"I was going to go see Thranduil tomorrow," she explained, cutting another slice off as he ate the first. "I do not know what will happen to me after that."
"You are going to miss all the fun!" he said, grinning like a naughty child. Karina would never have guessed this great elven soldier would have the humor of a six-year-old, but he had been horribly wicked to all the healers—and some of the patients—for the last two days. Nothing sinister, but he had taken to tying apron strings to whatever he could if they strayed too close to him for too long, or launching pieces of his meals with a spoon at unsuspecting elves, letting out a triumphant "Ha!" whenever he hit one he was aiming at. This was why Karina was now in charge of feeding him, so he did not have the means or opportunity to continue his reign of terror.
Though the healers were less than pleased with his antics, having to clean up the messes he made from splattered food or spilled potions when apron strings pulled them off tables, but his childishness amused the patients that would otherwise be stuck with nothing but their thoughts to entertain them. Karina was half tempted to sneak him additional tools to fuel his one-man circus, but decided they had already wasted enough food and healing potions on his crusade. They would probably need all that they could spare in the years to come. If he was going to cause trouble, she was not going to help.
"I am sure Thalaras will relate it all to me later," Karina said with a smile, glancing over at the elleth beside them. With a book on her lap, her severed wrist supporting the edge, she just grinned, not looking up.
"I will certainly tattle if you keep getting gravy on my cot," she shot at Ricyll, who tried and failed to look repentant.
"Betrayed by my own comrades," Ricyll sighed, deciding he could fake sorrowful better than repentant. "It is going to be a long war, with friends like you both."
"It could be worse," Karina commented, passing him more apple and cheese. "You could be stuck with a one-eyed dwarf for company instead. Or a man struck down with trench fever."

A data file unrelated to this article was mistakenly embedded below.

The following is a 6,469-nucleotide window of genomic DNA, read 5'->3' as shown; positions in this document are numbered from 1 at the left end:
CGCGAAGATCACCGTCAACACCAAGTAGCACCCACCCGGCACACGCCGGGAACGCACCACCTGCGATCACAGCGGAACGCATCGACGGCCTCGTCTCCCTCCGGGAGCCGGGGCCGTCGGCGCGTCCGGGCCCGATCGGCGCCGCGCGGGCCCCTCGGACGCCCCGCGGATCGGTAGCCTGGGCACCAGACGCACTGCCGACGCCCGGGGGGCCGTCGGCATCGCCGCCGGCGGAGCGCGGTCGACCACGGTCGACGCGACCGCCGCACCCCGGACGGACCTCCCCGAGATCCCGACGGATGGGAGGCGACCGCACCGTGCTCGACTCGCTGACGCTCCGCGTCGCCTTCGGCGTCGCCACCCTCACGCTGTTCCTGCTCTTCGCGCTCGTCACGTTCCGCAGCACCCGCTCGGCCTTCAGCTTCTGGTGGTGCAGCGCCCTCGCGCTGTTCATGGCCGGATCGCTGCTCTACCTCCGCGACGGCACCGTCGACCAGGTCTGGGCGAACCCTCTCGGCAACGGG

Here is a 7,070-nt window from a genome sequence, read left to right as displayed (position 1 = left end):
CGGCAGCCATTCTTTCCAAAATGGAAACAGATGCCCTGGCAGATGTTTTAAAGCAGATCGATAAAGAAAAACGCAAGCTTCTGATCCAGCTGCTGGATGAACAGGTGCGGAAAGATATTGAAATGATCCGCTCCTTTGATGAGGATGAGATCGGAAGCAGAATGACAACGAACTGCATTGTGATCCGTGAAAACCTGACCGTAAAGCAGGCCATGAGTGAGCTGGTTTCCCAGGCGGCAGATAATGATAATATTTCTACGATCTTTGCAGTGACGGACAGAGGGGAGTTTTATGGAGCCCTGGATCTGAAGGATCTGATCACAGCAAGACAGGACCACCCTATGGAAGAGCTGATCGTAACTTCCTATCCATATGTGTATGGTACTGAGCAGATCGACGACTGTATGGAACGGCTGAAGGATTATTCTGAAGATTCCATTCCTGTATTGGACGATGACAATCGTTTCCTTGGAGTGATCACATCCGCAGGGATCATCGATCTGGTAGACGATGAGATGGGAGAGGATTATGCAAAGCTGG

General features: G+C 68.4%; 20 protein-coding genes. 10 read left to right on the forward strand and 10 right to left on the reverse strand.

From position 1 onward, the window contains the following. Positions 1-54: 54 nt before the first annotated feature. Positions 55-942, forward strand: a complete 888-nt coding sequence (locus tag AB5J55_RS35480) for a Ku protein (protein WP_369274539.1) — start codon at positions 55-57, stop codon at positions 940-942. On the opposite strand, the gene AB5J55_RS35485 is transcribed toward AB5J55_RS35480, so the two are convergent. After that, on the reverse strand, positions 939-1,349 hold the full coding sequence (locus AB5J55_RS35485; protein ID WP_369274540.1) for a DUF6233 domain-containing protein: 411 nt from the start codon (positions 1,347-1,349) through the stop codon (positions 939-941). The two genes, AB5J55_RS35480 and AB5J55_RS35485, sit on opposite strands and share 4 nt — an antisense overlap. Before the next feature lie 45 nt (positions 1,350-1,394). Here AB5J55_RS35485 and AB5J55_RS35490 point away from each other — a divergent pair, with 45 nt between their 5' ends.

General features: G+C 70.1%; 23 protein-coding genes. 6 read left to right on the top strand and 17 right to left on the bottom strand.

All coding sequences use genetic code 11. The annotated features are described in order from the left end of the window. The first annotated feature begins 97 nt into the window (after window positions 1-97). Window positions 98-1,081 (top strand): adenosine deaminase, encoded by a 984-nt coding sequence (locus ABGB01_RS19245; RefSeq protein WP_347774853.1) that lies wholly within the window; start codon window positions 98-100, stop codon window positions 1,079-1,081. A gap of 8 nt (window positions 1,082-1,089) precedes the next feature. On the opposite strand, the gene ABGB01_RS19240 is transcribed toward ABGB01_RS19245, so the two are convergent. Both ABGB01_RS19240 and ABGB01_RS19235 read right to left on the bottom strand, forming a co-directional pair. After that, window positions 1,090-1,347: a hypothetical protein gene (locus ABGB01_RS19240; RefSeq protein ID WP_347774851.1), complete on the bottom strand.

"I would at least take the dwarf over you two. You females can be so fickle sometimes. I never know what to expect. Dwarves are pretty much always the same: gruff and stubbornly irritable."
"It is a small wonder you are not married, with that sort of attitude," Thalaras replied, giving him a withering glare as she glanced up from her book. "I cannot imagine many ellyth would put up with your attitude for very long."
"Well, my sister did. I only got beat up a few times."
"I am not at all surprised," Thalaras said airily, returning to her book.
"Enough about me," Ricyll said brightly, turning to Karina. "Have you figured out what you are going to say to Prince Thranduil tomorrow?"
"I have no idea," Karina said with a sigh. "It will probably depend on his temperament at the time. I can plan all I like, but he will inevitably make me forget all the preparations I have made as soon as he opens his mouth."
"Just don't let him guilt you into an apology," Ricyll said seriously. "You did nothing wrong. If he is stubborn and decides to argue again, argue right back and tell him that I will give him a piece of my mind if he keeps being an idiot."
"Do you think he will start arguing again?"
"I do not know. Maybe there will be news from the scouts and he will have to admit that your plan and some merit after all. He might not be happy about it, but he will see reason eventually."
"Hopefully it will be sooner rather than later. I hate fighting with him."
"Is this your first fight?" Thalaras asked, looking up from her book to join in the conversation with interest.
"Yes," Karina said thoughtfully. "I suppose it is."
"Then he has yet to learn that he is always going to be wrong when you fight. He will learn."
"Let us hope so," Karina said with a laugh. Ricyll just rolled his eyes, muttering something about ellyth under his breath.